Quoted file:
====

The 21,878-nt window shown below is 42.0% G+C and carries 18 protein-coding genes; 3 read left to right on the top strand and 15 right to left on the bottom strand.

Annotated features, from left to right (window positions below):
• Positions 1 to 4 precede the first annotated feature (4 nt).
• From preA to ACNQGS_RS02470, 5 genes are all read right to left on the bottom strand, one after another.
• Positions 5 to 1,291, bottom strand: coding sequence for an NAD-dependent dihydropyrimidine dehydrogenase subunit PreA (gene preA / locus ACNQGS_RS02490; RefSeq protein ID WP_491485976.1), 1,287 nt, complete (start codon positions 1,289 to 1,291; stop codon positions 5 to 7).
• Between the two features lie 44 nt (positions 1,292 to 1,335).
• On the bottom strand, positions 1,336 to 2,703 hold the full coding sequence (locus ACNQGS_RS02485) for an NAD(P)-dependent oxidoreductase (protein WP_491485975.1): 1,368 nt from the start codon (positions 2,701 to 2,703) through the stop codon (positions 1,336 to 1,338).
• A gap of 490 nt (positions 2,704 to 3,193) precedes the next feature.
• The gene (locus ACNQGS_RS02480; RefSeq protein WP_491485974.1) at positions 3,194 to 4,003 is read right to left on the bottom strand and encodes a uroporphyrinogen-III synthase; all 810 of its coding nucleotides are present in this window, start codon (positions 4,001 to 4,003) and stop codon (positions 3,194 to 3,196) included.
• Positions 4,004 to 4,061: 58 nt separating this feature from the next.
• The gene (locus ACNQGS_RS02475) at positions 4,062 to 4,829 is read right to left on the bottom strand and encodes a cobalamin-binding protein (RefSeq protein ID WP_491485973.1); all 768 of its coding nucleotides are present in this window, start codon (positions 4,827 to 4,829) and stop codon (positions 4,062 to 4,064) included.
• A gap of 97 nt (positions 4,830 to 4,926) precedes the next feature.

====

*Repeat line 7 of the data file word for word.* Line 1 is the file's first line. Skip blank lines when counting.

• On the bottom strand, positions 1,336 to 2,703 hold the full coding sequence (locus ACNQGS_RS02485) for an NAD(P)-dependent oxidoreductase (protein WP_491485975.1): 1,368 nt from the start codon (positions 2,701 to 2,703) through the stop codon (positions 1,336 to 1,338).